In Part 1 I spoke about the various costs of being busy; but also faced the reality that there will be times when it is difficult to avoid.
Here are 5 tips and tactics that may help you in these times.
1. The Eisenhower matrix
A very simple tool used to divide tasks into 4 categories based upon the combinations of high or low Importance and Urgency. This tool has appeared countless times, including Steven Coveys best seller, 7 Habits of Highly Effective People under Habit 3; ‘Put first things first’. It sounds simple, and it often is, but if you are frenetically busy it is a discipline that can easily slip. There are various labels used for the 4 categories but I find Dr. John Demartini's version easy to remember: Do it, Delegate it, Diarise it or Ditch it. Search for it online and see if it helps.
2. Manage your willpower
Every decision you make requires willpower. Unfortunately, in the short term, willpower is a finite resource – hence the success of impulse sales items at supermarkets and coffee shops. They get you when your defenses are down. Knowing this allows you to arrange tasks such that you attack the harder ones early in the day, instead of being drawn into more tedious tasks. Revisit the ‘Do it’ list above – which one is the most ambiguous or complex? That's where you start. A suggestion here is to use the Eisenhower matrix at the end of each day to identify the first item for the next day … its one less decision you need to make before you start.
3. Focused attention
I mentioned in Part 1 some of the costs of trying to multi-task. Have you ever noticed the volume and quality of work you achieve when there are no distractions? When you are allowed to truly immerse yourself in one task. Cal Newport’s book Deep Work looks at a number of examples of how you can apply this, citing extreme examples such as an author who recognised that he worked best on planes. Pushed for a deadline he flew return to Tokyo and completed the book during the flights. When, where and how do you do your best deep thinking? Have you even thought about it before? How can you best take advantage of it?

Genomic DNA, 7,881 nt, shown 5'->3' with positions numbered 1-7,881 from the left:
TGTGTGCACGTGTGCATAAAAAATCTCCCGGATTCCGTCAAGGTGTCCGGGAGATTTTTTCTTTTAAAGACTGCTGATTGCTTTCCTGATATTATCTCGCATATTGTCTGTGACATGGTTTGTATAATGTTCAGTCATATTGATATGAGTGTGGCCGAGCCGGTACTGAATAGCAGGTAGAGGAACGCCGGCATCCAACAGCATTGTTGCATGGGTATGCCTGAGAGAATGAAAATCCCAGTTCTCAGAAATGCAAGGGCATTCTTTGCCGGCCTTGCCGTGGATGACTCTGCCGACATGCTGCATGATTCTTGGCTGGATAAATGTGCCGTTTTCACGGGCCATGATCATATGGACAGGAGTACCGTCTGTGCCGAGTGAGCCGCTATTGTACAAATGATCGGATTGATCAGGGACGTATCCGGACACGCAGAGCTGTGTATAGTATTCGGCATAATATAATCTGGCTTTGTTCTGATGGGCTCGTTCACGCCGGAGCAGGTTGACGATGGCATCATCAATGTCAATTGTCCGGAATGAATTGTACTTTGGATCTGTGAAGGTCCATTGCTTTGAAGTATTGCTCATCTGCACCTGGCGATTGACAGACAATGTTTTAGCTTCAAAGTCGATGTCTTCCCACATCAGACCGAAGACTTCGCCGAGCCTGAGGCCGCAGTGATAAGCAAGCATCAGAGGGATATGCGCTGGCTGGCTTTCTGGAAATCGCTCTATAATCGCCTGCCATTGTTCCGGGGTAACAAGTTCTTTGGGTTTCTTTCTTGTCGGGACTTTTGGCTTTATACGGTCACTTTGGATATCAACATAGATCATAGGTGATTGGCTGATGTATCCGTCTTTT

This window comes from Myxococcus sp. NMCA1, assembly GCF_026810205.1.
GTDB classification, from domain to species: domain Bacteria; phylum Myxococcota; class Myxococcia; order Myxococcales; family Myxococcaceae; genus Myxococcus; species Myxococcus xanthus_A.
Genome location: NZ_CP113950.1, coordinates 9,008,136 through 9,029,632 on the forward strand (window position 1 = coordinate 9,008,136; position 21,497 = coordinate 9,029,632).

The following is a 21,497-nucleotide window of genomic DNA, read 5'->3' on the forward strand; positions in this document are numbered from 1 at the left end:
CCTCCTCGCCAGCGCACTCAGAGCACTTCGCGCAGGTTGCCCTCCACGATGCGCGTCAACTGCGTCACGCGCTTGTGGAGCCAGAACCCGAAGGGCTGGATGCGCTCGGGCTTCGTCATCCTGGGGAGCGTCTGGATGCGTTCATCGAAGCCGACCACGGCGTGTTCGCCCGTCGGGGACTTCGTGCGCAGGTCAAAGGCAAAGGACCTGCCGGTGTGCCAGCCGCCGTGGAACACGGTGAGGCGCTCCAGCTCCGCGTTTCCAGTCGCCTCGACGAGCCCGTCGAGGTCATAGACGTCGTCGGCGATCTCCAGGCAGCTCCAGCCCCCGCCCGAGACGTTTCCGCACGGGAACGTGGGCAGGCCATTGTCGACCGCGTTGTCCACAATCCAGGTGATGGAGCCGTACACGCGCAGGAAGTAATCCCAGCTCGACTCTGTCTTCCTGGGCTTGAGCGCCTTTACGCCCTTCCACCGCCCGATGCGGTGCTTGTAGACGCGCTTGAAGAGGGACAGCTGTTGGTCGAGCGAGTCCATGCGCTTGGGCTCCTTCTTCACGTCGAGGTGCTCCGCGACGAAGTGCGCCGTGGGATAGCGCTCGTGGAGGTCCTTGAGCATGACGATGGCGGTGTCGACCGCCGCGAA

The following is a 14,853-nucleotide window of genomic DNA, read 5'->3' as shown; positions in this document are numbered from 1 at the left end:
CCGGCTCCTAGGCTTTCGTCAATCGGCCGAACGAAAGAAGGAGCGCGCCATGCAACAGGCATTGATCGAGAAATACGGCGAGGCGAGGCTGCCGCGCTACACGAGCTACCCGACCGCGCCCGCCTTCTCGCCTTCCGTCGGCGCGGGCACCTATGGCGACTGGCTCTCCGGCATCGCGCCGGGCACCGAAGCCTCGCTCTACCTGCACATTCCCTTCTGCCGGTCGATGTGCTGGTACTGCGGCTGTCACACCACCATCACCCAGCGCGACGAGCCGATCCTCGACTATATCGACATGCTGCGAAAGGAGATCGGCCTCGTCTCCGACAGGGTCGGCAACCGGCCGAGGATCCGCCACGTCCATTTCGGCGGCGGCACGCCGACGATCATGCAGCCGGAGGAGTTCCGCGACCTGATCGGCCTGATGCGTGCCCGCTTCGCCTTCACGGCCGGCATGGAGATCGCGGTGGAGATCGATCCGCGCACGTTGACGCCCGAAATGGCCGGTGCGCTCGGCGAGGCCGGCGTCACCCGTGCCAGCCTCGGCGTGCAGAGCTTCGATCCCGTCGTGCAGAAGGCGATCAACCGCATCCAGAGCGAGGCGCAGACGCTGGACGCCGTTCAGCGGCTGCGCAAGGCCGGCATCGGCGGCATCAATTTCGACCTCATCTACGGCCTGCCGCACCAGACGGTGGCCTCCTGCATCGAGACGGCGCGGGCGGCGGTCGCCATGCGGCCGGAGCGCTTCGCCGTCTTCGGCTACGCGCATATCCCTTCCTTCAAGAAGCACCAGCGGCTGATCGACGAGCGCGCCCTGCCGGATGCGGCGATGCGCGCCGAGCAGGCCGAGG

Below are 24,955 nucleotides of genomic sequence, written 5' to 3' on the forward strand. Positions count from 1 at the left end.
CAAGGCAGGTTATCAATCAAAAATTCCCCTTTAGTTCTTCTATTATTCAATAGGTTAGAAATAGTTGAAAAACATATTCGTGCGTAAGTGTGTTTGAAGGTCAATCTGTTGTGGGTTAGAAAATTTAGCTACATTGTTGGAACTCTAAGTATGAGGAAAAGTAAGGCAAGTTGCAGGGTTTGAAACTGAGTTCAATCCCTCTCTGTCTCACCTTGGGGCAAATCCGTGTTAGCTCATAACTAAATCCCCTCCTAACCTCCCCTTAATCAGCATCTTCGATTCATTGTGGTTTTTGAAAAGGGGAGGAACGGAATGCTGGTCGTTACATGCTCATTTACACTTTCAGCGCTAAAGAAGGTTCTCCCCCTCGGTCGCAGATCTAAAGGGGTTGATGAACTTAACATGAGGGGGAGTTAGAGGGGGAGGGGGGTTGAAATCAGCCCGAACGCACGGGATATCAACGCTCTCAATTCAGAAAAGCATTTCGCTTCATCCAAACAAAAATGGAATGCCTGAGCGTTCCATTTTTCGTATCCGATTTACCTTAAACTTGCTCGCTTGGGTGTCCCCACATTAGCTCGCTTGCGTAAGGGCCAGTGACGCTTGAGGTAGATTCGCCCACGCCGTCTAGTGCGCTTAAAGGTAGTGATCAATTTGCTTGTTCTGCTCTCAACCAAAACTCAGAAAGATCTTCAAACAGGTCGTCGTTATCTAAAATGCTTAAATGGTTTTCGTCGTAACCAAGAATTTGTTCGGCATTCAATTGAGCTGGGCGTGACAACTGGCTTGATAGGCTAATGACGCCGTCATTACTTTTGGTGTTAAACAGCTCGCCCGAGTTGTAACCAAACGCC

4. Floss your brain
The same brain region you activate when you intentionally draw your focus to your senses is involved in a long list of very beneficial skills and attributes. They include: fear modulation, attuned communication, empathy, emotional regulation and morality. For a deeper dive into this take a look at Dr. Dan Siegel's book The Mindful Brain. Increasing evidence shows that this capacity of your brain can be enhanced through regular routines of intentionally bringing your attention to sensing the present moment. The great news is … it only takes seconds. You can pay attention to anything – it’s just about noticing, not judging. Isn’t it worth 'flossing' your brain? You brush your teeth ...
5. Capitalise on stress
Studies have shown that people who believe they perform better under stress are generally less physiologically impacted by it. It’s just one of the mindset tools you can use. Another is to use stressful situations to build your capacities, much like weight lifting. Gains require stress and recovery. Following stressful tasks you should create a practice of looking back to acknowledge the resources you drew upon and work out how to gain even more from these capacities in the future. Reviewing ways you succeeded builds self-efficacy (a major component of self-esteem) which is key to performance and resilience.
I really, seriously hope there was something of value in that for you!
Please feel free to add your tips in the comments below.
In Part 3 I will look at the more organisational and managerial aspects of ‘Taking Care of Busy-ness’ …